The Ancient City of Tikal, Research Paper Example

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Research Paper

INTRODUCTION

The Maya culture was said to have emerged around 2000 B.C.  It is also said to have reached the highest point of complexity between the years 600 to 800 B.C.   Archeologists have divided the Mayan chronology into different categories based on their cultural succession.  For instance, the Preclassic time is dated from 2000 B.C. to 300 B.C., the Classic is dated 300 B.C. to 900 A.D., and the Postclassic is dated 900 A.D. to 1542 A.D.  The ancient Maya civilization spread across the entire Yucatan area for over 3000 years.  It is said to have suddenly disappeared at around 1000 A.D. without a historical explanation.  The archeology of the central lowlands, where the city of Tikal was located, was part of this disappearance.

In this paper, the focus is on the Preclassic to Classic time periods dating from 2000 B.C. to 900 A.D.  The Maya culture and civilization was spread across what is today Guatemala and El Salvador, Southern Mexico and Northern Honduras.   The region is a drainage basin that is about 60 miles long and 20 miles wide.  It is also covered by a tropical rain forest. The major city, Tikal, which was the principle city in this region, was of great importance during the time period of 800 B.C. to 1000 A.D and is the subject of this paper.

The city of Tikal, is pronounced “teeKhal” with derivatives from the word Ti-akal, meaning “At the Reservoir Differences”.  This suggests that the name came from the several water basins found near the city ruins.  Tikal is also the second largest city of the ancient Maya civilization and is located in what is now El Peten, Guatemala.  Tikal is surrounded by numerous monumental structures and artistry.  There are giant carved masks, steep pyramids at heights over 145 feet, and a complex of multiple buildings referred to as the Central Acropolis.  The city of Tikal was said to have reached its peak of glory at 750 A.D., where it held more than 60, 000 citizens and ruled over the other cities in the surrounding rainforest.  There are ruins of the city of Tikal remaining today, which has led to profound investigation.  (Roberts, 2004)  This ancient Maya city of Tikal has been researched by numerous archeologists in order to determine or theorize on the culture, settlement patterns, nutrition, agricultural practices, hierarchy and government, and the rise and fall of this ancient city.

MAYA CULTURE IN TIKAL

The Maya civilization is credited with several cultural accomplishments, such as a complex culture of rituals linking relationships with humans and supernatural beings, as well as the maize agriculture and human sacrifice.  In addition, there was a mathematical system comprised, recognizing the solar year, and a hieroglyphic writing structure.  The hieroglyphics were elaborated pieces of artwork that documented stories, myths and the history of their kings or rulers.  Most of these pictures are depicted in the Mayan architecture and sculptures.  With the recent excavations at numerous sites with the Mayan civilization, there is now a substantial amount of data left for interpretation of the Mayan civilization.  The inscriptions and the hieroglyphics have lead archeologists to believe that the Mayan architecture once believed to be monumental is now considered to be a place where complex political and economical activity occurred.  (Chase and Chase, 2001)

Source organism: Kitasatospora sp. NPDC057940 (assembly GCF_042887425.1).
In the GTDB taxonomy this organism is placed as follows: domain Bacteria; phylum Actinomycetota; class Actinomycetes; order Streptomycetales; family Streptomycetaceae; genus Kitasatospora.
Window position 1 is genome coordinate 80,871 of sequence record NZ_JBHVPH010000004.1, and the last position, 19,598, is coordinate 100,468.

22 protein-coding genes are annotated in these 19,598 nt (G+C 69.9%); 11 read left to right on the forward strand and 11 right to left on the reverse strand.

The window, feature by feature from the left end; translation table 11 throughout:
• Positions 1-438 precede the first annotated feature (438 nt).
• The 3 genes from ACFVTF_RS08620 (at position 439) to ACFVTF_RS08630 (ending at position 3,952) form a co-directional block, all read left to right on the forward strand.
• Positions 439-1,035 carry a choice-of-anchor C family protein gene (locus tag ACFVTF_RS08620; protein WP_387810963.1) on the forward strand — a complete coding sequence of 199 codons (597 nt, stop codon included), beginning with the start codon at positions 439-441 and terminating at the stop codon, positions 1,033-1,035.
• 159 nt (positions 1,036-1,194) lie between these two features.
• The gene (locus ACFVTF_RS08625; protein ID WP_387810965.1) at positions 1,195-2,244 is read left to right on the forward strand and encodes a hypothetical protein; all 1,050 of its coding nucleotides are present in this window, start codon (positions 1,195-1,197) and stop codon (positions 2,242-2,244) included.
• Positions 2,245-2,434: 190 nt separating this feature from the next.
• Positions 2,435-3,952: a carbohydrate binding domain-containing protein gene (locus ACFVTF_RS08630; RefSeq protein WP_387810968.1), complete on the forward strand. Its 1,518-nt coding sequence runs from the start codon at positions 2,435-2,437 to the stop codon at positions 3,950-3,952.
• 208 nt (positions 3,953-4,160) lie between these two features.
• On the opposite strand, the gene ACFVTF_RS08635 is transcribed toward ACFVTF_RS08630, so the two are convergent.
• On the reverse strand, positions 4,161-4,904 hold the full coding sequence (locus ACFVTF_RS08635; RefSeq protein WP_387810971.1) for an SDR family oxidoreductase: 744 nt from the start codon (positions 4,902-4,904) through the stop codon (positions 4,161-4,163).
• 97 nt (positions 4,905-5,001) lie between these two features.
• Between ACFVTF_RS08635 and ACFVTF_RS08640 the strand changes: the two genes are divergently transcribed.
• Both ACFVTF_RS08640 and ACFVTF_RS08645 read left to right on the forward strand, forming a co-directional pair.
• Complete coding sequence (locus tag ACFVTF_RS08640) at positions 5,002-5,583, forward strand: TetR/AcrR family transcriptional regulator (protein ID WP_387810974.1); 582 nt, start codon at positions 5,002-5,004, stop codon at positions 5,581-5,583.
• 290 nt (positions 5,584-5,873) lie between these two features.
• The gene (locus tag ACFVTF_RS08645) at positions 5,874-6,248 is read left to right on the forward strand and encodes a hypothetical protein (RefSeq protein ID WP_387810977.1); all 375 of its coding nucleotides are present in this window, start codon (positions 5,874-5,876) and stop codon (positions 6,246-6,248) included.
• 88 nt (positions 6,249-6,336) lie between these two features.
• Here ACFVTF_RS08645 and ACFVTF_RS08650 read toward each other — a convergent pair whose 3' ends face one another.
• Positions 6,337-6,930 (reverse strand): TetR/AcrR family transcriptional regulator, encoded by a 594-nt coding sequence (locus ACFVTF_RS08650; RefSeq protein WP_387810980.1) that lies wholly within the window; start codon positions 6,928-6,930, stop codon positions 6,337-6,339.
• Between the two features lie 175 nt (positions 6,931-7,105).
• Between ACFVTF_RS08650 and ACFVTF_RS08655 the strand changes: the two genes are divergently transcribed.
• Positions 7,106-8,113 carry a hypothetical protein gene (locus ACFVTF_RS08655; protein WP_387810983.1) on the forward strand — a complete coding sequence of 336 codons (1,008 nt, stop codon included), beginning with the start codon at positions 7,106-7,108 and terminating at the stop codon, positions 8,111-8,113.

There are numerous pieces of artwork remaining on fragments of architecture called Stela’s form the city of Tikal.  For instance, there was a logogram found on Stela 39 in Tikal and another piece showing a main character wearing an elaborate headdress that resembles a crown.  On Stela 31 at Tikal, the late ruler Yax Nuun Ahiin is illustrated watching his son from above. (Tokovinine and Fialko, 2007)  This was the Early Classic Maya way to present their ancestors.  In fact, this is how the archeologists and historians are able to gather information on the rulers of Tikal.

The geology in the area of the Maya was also an important part of their culture and contributed to the understanding of the economy and their society.  The stone, Jade, was an important and valuable mineral used for creating art that was found in burials during the Preclassic time period.  Jade being a vibrant green stone was symbolic to life and agriculture for the Mayan people. (Garber, 1993; 215-219)  The Mayans used Jade to create burial masks, necklaces, ear spools, statutes, and containers.   The other stone important to the Mayan culture was Obsidian.  This was used for making blades and points, but was also found at burial sites.  It is theorized that it was possibly used for bloodletting rituals as well. (McKilikop, 2004:249)

There is also some research that has been conducted on Maya people from other major cities near the city of Tikal that sheds some light into the Tikal culture as well.  The site indicated, “Naranjo”, which is located to the West of Tikal and was recognized as one of the most powerful Maya kingdoms, and was in some of the inscriptions on a Temple wall at the city of Tikal.  The inscription on the Temple describes a victorious war over the “Wakanbal”, a place within the city of Naranjo.  It also describes the king of Naranjo as one of the victims of the attack. (Tokovinine and Fialko, 2007) We can infer from this inscription that the cities were individualized societies that battled with each other.  In addition, we can note that the attacks were planned.  Furthermore, we can conclude that they triumphed over their victories and illustrated them through hieroglyphics.

MAYA WARFARE